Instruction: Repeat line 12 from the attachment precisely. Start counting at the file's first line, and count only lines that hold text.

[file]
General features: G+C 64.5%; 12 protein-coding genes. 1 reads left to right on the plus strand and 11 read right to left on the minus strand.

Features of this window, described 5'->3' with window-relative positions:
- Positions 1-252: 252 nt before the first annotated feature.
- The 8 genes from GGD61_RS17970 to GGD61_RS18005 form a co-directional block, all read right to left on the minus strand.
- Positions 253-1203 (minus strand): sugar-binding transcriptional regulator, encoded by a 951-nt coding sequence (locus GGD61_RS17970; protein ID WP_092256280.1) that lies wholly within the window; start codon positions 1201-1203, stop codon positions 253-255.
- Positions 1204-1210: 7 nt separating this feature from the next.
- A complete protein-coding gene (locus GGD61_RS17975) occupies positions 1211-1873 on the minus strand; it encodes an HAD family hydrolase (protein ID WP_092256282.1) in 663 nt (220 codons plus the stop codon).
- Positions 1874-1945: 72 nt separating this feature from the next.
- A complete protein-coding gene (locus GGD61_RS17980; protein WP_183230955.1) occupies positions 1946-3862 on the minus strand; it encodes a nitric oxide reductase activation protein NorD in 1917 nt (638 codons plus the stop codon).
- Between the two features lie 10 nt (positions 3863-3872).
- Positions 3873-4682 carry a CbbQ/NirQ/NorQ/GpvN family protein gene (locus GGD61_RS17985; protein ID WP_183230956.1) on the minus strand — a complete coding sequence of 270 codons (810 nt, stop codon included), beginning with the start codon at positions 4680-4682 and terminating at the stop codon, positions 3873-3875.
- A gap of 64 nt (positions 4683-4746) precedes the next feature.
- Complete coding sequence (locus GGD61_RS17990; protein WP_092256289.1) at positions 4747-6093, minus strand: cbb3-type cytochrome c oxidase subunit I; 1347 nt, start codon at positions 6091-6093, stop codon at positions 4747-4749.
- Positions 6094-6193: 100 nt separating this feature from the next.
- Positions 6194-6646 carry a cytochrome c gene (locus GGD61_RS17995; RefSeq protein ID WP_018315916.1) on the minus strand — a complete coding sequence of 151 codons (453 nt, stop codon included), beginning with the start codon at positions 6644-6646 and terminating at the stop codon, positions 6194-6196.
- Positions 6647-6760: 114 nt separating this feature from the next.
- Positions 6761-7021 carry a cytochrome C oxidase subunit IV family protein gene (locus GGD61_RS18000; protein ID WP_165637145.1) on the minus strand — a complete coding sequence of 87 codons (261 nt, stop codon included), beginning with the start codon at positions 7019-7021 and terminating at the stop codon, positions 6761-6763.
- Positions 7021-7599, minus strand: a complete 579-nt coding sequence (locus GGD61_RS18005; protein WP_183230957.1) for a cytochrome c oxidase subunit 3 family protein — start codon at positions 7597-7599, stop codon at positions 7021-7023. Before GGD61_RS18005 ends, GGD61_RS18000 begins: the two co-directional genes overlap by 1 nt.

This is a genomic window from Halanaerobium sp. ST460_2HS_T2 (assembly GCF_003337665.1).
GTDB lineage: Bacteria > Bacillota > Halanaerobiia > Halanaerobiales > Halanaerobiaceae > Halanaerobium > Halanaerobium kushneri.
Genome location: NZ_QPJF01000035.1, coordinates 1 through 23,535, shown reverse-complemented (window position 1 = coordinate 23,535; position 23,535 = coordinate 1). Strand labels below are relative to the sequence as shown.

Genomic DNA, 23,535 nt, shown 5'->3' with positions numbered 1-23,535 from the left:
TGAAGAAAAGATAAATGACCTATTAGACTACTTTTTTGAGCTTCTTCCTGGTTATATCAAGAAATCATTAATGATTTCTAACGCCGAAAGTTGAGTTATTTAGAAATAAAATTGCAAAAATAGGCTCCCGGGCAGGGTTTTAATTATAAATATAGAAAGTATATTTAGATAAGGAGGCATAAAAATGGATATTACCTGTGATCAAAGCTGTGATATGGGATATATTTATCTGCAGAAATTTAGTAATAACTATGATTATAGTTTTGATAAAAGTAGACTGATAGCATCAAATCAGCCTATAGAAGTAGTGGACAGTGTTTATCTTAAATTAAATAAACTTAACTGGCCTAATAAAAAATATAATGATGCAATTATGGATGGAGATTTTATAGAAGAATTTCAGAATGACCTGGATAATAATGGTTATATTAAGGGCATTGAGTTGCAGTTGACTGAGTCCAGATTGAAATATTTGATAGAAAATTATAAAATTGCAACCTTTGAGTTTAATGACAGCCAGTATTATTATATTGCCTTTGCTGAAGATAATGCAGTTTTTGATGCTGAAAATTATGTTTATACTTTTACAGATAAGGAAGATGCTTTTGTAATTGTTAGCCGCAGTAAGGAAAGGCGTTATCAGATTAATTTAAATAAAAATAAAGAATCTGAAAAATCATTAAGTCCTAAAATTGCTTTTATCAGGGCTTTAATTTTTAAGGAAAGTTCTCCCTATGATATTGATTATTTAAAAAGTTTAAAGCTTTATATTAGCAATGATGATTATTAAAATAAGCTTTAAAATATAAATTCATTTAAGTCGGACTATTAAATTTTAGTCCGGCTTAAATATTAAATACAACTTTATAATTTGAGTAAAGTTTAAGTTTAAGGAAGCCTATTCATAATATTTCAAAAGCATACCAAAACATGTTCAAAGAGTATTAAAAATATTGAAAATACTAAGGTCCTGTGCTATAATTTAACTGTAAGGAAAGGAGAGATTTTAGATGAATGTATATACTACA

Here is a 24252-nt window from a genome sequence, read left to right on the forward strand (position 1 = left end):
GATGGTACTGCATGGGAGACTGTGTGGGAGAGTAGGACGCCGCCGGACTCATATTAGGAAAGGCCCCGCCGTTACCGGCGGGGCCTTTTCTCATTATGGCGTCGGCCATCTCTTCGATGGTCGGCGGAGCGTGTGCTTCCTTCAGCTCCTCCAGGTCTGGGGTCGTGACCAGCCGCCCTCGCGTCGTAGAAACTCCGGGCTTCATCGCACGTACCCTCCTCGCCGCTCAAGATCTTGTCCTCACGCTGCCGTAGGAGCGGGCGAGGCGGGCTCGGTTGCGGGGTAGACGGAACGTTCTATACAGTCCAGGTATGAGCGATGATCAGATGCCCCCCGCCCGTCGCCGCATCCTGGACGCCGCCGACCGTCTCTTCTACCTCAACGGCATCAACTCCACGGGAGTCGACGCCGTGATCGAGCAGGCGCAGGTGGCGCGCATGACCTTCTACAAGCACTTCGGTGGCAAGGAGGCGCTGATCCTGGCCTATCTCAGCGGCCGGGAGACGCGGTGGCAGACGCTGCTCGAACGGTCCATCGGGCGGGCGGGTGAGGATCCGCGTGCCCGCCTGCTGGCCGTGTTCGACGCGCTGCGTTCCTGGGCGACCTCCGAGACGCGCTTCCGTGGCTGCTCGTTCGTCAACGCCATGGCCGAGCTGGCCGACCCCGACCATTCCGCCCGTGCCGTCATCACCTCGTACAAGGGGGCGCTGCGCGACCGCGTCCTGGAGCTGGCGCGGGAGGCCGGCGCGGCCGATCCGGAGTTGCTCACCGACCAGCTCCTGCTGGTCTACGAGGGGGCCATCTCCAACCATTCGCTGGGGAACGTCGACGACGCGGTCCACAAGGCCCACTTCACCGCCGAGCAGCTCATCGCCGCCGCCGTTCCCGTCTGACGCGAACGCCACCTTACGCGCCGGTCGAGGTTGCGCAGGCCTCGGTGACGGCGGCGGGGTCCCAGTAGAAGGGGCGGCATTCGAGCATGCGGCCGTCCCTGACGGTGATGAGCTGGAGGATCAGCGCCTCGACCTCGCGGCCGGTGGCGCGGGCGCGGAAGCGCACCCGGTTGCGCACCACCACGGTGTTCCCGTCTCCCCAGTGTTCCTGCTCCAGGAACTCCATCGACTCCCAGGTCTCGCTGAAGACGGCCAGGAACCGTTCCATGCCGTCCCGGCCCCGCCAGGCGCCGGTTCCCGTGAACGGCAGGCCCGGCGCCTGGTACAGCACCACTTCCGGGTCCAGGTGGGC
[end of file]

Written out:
- A gap of 64 nt (positions 4683-4746) precedes the next feature.